Reprinted from yesterday's late editions.

Allison LaLand gave what she called a "southern dinner dance" Thursday night in Georgetown for Attorney General Griffin Bell and his wife, Mary, southerners without a doubt.

It was just four years ago that LaLand, also a southerner and an Atlantan as well, had given a similar party for another attorney general and his wife. That one launched her as a self-proclaimed and confessed Washington hostess who liked giving parties for important people.

In his reciprocal toast that night, then-attorney general William B. Saxbe, the tobacco-chewing Ohioan who had grown disenchanted with the U.S. Senate and had readily accepted Richard Nixon's invitation to head the Justice Department, said he liked Washington well enough. "But sometimes I feel like a mule in the horse's harness."

Thursday Atlanta's Griffin Bell said he liked Washington well enough, and during a toast he elaborated."

"Allison is a friend from Atlanta," said Bell. "We sent Allison up here some years ago to get ready for Jimmy Carter to be president. On behalf of the Georgia people, we want to thank the people of Washington for being so nice to us."

LaLand left no detail of her blacktie dinner to chance. She used magnolia leaves as place cards, penning the names in gold ink herself, saw to it that her 90 guests had dance programs and tiny pencils and even provided the chef of the City Tavern with her late mother's cook's recipes for sweet potato souffle.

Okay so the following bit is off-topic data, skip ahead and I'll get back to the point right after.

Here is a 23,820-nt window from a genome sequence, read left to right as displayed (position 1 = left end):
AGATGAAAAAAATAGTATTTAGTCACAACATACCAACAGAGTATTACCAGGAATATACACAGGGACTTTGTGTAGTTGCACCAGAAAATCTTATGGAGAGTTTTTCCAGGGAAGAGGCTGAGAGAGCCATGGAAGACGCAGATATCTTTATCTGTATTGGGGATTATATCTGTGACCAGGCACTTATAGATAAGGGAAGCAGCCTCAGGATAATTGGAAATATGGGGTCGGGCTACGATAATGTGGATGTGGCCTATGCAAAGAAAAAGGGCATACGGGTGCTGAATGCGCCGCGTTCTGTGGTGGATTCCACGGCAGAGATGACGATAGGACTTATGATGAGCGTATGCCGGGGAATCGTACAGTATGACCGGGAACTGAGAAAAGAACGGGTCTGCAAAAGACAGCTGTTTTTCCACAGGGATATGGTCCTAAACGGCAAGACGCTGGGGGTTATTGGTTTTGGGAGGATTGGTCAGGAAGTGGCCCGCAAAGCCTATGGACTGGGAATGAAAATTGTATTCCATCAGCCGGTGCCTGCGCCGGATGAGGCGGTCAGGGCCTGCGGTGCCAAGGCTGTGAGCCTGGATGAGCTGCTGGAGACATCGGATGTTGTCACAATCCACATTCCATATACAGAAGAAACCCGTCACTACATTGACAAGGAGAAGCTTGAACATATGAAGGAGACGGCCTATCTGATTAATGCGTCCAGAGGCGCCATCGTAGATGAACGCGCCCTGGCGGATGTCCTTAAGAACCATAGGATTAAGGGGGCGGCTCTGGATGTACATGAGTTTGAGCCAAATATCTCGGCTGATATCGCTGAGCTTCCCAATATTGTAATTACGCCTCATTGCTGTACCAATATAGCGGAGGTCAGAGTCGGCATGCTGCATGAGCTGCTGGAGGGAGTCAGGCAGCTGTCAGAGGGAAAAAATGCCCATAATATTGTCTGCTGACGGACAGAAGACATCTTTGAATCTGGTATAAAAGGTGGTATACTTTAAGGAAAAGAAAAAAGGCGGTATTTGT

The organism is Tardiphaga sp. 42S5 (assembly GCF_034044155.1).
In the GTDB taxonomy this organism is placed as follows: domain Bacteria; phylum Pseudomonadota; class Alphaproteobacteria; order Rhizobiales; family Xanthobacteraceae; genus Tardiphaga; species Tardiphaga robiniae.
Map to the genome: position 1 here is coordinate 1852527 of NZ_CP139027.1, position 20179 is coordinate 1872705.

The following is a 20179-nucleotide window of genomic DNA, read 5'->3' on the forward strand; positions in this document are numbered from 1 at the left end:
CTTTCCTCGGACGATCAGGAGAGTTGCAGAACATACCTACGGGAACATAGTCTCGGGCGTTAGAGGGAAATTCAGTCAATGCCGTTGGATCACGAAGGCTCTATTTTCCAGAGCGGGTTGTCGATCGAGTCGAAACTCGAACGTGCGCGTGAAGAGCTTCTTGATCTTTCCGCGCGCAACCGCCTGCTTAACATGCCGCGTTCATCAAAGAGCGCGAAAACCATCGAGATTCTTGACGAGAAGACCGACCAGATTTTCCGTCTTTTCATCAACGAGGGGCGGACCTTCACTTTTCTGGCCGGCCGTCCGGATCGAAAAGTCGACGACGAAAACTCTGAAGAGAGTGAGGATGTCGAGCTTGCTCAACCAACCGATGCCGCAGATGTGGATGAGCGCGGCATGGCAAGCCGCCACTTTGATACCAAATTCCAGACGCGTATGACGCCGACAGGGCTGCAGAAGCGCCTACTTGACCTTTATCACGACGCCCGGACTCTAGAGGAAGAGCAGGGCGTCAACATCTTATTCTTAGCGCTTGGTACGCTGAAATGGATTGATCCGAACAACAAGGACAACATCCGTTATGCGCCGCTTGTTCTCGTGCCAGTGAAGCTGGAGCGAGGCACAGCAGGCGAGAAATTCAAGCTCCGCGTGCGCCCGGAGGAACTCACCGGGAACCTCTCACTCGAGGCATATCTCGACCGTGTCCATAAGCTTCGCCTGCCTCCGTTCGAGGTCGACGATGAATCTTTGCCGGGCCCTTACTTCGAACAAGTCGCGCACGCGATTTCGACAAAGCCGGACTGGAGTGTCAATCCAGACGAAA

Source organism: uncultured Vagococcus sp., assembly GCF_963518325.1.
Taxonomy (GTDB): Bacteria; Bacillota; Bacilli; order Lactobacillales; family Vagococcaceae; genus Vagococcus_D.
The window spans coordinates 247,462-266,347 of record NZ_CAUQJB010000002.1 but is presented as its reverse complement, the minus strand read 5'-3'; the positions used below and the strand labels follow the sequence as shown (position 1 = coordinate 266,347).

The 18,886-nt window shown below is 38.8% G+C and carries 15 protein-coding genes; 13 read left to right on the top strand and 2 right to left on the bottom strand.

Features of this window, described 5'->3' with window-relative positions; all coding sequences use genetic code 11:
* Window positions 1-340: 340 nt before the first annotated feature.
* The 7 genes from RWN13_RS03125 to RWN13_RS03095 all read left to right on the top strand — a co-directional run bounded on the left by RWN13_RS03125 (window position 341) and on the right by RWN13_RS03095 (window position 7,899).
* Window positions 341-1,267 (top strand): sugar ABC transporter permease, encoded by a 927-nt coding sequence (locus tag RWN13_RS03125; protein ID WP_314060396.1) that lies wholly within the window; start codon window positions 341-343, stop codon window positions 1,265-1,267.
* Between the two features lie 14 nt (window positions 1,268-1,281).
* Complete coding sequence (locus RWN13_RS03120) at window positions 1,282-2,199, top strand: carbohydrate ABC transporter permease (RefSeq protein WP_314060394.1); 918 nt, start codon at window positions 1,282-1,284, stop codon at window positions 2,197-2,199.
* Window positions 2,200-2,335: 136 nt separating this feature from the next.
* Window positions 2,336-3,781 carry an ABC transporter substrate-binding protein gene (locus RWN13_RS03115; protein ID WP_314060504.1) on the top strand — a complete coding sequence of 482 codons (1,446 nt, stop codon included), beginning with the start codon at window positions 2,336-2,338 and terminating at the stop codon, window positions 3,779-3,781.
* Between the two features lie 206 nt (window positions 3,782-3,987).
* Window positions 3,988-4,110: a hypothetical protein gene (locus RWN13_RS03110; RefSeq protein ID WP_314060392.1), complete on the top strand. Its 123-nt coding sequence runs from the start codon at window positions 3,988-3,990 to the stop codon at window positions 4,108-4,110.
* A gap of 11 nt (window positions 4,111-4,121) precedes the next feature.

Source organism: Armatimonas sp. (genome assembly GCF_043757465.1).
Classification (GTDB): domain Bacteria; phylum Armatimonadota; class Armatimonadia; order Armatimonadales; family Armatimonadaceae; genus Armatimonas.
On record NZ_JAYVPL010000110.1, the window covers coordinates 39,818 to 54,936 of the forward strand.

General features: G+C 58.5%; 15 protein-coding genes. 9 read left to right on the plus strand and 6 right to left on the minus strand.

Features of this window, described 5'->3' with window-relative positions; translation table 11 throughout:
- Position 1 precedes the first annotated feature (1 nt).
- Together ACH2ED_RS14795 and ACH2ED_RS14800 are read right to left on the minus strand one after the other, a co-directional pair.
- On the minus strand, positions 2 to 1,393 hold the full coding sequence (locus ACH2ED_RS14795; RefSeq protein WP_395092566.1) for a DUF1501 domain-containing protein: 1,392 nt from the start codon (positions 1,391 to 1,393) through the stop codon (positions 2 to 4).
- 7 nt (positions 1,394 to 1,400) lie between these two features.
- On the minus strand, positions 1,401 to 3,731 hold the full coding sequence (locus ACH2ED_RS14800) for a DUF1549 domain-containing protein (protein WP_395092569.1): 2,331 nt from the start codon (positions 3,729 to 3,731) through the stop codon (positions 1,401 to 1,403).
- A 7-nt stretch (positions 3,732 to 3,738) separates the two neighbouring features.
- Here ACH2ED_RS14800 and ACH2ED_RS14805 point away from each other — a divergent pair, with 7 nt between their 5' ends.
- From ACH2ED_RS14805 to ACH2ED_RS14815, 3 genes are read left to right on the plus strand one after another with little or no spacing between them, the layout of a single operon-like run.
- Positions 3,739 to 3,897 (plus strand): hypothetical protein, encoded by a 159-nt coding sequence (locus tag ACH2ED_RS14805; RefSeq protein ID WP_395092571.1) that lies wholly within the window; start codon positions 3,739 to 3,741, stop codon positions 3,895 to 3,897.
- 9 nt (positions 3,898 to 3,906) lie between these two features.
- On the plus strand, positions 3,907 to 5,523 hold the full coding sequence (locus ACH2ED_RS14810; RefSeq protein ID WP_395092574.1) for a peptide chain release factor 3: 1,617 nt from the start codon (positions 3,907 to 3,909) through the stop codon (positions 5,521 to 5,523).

There was some momentary excitement when Georgia Sen. Herman Talmadge arrived from the Dutch 'embassy's tulip festiva, to tell Bell that the rumor was Panama leader Omar Torrijos had just rejected the treaty. The way Illinois Sen. Charles Percy told it, the president had called the embassy asking for Ellsworth Bunker.

The attorney general dispatched presidential counsel Robert Lipshutz to a telephone rumor was true. And Percy went off to another telephone to call the National Security Council's Robert Pastor who checked wtih presidential aide Hamilton Jordan on the veracity of the rumor.

It turned out that the Torrijos story wasn't true, but according to Percy, the Torrijos government has "expressed unhappiness" with the Canal treaty.

The idea for the dinner dance grew out of an encounter LaLand had last fall with mary Bell at a luncheon.

"I asked Mary how she was enjoying Washington and she said there had been so much illness in her family in Atlanta that she hadn't gotten to know many people. So I said I'd love to have a dinner for her and the attorney general to meet my friends," said LaLand.

What she calls her "working guest list" totals about 300 names, but to have invited all,LaLand said, would have meant giving a reception.

The final guest list included Associate Supreme Court Justice Lewis Powell, Sen. Richard Stone (D-Fla.), Rep. Gillespie (Sonny) Montgomery (D-Miss.), White House adviser Stu Eisenstadt, FBI director William H. Webster, National Endowment for the Arts Chairman Livingston Biddle, Deputy Attorney General-designate Benjamin R. Civiletti and 14 ambassadors.